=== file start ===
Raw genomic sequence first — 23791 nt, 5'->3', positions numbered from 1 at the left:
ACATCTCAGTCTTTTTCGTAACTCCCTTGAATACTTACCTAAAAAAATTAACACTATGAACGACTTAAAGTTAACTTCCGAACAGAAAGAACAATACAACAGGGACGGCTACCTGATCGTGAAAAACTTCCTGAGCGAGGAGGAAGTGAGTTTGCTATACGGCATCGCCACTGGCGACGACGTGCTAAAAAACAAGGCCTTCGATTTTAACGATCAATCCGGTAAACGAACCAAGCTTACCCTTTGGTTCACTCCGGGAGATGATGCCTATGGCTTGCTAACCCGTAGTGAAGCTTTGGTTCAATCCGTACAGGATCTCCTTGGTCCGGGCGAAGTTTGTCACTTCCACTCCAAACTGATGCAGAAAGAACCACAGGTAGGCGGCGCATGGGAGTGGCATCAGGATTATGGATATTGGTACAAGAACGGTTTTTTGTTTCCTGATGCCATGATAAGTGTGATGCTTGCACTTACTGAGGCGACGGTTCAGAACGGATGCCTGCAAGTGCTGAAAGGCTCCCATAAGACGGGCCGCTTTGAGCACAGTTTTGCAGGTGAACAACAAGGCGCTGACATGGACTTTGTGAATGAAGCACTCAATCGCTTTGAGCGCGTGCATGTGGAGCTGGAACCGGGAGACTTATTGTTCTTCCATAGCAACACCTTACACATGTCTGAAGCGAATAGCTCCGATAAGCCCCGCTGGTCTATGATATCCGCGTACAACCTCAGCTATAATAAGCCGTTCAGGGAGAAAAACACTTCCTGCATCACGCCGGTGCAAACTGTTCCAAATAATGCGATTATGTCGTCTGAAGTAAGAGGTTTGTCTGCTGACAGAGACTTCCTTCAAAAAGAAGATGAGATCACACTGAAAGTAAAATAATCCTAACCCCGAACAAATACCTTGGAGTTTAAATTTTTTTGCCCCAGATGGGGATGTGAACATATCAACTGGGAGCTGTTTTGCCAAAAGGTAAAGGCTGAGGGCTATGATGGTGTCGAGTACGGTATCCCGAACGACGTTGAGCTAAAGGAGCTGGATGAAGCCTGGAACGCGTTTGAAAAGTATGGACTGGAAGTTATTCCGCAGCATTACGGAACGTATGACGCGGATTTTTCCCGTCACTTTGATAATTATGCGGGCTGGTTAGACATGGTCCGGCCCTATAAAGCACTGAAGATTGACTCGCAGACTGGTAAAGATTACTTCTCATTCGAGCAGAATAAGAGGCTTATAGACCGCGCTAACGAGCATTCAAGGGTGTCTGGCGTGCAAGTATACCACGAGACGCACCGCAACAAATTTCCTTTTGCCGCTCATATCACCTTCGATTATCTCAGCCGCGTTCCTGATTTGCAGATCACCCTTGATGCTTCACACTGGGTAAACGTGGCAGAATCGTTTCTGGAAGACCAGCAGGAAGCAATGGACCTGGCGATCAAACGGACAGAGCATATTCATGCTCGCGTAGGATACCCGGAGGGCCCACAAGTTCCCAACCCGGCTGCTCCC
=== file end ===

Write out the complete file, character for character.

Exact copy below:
Raw genomic sequence first — 23791 nt, 5'->3', positions numbered from 1 at the left:
ACATCTCAGTCTTTTTCGTAACTCCCTTGAATACTTACCTAAAAAAATTAACACTATGAACGACTTAAAGTTAACTTCCGAACAGAAAGAACAATACAACAGGGACGGCTACCTGATCGTGAAAAACTTCCTGAGCGAGGAGGAAGTGAGTTTGCTATACGGCATCGCCACTGGCGACGACGTGCTAAAAAACAAGGCCTTCGATTTTAACGATCAATCCGGTAAACGAACCAAGCTTACCCTTTGGTTCACTCCGGGAGATGATGCCTATGGCTTGCTAACCCGTAGTGAAGCTTTGGTTCAATCCGTACAGGATCTCCTTGGTCCGGGCGAAGTTTGTCACTTCCACTCCAAACTGATGCAGAAAGAACCACAGGTAGGCGGCGCATGGGAGTGGCATCAGGATTATGGATATTGGTACAAGAACGGTTTTTTGTTTCCTGATGCCATGATAAGTGTGATGCTTGCACTTACTGAGGCGACGGTTCAGAACGGATGCCTGCAAGTGCTGAAAGGCTCCCATAAGACGGGCCGCTTTGAGCACAGTTTTGCAGGTGAACAACAAGGCGCTGACATGGACTTTGTGAATGAAGCACTCAATCGCTTTGAGCGCGTGCATGTGGAGCTGGAACCGGGAGACTTATTGTTCTTCCATAGCAACACCTTACACATGTCTGAAGCGAATAGCTCCGATAAGCCCCGCTGGTCTATGATATCCGCGTACAACCTCAGCTATAATAAGCCGTTCAGGGAGAAAAACACTTCCTGCATCACGCCGGTGCAAACTGTTCCAAATAATGCGATTATGTCGTCTGAAGTAAGAGGTTTGTCTGCTGACAGAGACTTCCTTCAAAAAGAAGATGAGATCACACTGAAAGTAAAATAATCCTAACCCCGAACAAATACCTTGGAGTTTAAATTTTTTTGCCCCAGATGGGGATGTGAACATATCAACTGGGAGCTGTTTTGCCAAAAGGTAAAGGCTGAGGGCTATGATGGTGTCGAGTACGGTATCCCGAACGACGTTGAGCTAAAGGAGCTGGATGAAGCCTGGAACGCGTTTGAAAAGTATGGACTGGAAGTTATTCCGCAGCATTACGGAACGTATGACGCGGATTTTTCCCGTCACTTTGATAATTATGCGGGCTGGTTAGACATGGTCCGGCCCTATAAAGCACTGAAGATTGACTCGCAGACTGGTAAAGATTACTTCTCATTCGAGCAGAATAAGAGGCTTATAGACCGCGCTAACGAGCATTCAAGGGTGTCTGGCGTGCAAGTATACCACGAGACGCACCGCAACAAATTTCCTTTTGCCGCTCATATCACCTTCGATTATCTCAGCCGCGTTCCTGATTTGCAGATCACCCTTGATGCTTCACACTGGGTAAACGTGGCAGAATCGTTTCTGGAAGACCAGCAGGAAGCAATGGACCTGGCGATCAAACGGACAGAGCATATTCATGCTCGCGTAGGATACCCGGAGGGCCCACAAGTTCCCAACCCGGCTGCTCCC